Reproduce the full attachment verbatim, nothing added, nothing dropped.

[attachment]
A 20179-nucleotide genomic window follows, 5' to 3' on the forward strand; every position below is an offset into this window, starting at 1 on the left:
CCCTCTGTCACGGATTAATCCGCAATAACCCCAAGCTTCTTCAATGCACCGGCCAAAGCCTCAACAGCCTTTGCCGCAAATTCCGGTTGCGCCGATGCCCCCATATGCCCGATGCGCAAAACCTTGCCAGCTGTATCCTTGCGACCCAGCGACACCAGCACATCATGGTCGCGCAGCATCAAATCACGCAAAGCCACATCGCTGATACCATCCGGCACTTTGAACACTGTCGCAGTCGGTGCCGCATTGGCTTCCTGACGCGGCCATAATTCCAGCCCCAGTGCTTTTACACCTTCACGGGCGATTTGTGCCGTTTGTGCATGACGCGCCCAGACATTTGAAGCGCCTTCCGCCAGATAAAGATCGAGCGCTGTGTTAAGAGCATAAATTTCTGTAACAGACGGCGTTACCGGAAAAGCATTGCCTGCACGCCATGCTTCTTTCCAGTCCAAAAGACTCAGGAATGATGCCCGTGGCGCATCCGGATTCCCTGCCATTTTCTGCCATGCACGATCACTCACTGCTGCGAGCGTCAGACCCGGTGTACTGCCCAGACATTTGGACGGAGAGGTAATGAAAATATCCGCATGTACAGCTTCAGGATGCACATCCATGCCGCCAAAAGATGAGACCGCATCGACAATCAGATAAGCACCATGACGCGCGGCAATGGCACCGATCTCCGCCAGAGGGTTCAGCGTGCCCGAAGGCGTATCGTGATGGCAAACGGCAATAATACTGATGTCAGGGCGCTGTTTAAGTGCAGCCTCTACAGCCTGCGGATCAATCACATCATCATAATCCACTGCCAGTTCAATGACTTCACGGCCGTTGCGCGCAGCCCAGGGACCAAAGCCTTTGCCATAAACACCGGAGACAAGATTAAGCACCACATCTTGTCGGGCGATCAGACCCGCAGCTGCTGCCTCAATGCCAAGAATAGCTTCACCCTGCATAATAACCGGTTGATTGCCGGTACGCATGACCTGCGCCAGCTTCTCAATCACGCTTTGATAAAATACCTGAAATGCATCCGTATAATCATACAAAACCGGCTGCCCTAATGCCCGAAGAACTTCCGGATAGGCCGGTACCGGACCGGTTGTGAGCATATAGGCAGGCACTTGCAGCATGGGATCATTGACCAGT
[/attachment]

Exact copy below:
A 20179-nucleotide genomic window follows, 5' to 3' on the forward strand; every position below is an offset into this window, starting at 1 on the left:
CCCTCTGTCACGGATTAATCCGCAATAACCCCAAGCTTCTTCAATGCACCGGCCAAAGCCTCAACAGCCTTTGCCGCAAATTCCGGTTGCGCCGATGCCCCCATATGCCCGATGCGCAAAACCTTGCCAGCTGTATCCTTGCGACCCAGCGACACCAGCACATCATGGTCGCGCAGCATCAAATCACGCAAAGCCACATCGCTGATACCATCCGGCACTTTGAACACTGTCGCAGTCGGTGCCGCATTGGCTTCCTGACGCGGCCATAATTCCAGCCCCAGTGCTTTTACACCTTCACGGGCGATTTGTGCCGTTTGTGCATGACGCGCCCAGACATTTGAAGCGCCTTCCGCCAGATAAAGATCGAGCGCTGTGTTAAGAGCATAAATTTCTGTAACAGACGGCGTTACCGGAAAAGCATTGCCTGCACGCCATGCTTCTTTCCAGTCCAAAAGACTCAGGAATGATGCCCGTGGCGCATCCGGATTCCCTGCCATTTTCTGCCATGCACGATCACTCACTGCTGCGAGCGTCAGACCCGGTGTACTGCCCAGACATTTGGACGGAGAGGTAATGAAAATATCCGCATGTACAGCTTCAGGATGCACATCCATGCCGCCAAAAGATGAGACCGCATCGACAATCAGATAAGCACCATGACGCGCGGCAATGGCACCGATCTCCGCCAGAGGGTTCAGCGTGCCCGAAGGCGTATCGTGATGGCAAACGGCAATAATACTGATGTCAGGGCGCTGTTTAAGTGCAGCCTCTACAGCCTGCGGATCAATCACATCATCATAATCCACTGCCAGTTCAATGACTTCACGGCCGTTGCGCGCAGCCCAGGGACCAAAGCCTTTGCCATAAACACCGGAGACAAGATTAAGCACCACATCTTGTCGGGCGATCAGACCCGCAGCTGCTGCCTCAATGCCAAGAATAGCTTCACCCTGCATAATAACCGGTTGATTGCCGGTACGCATGACCTGCGCCAGCTTCTCAATCACGCTTTGATAAAATACCTGAAATGCATCCGTATAATCATACAAAACCGGCTGCCCTAATGCCCGAAGAACTTCCGGATAGGCCGGTACCGGACCGGTTGTGAGCATATAGGCAGGCACTTGCAGCATGGGATCATTGACCAGT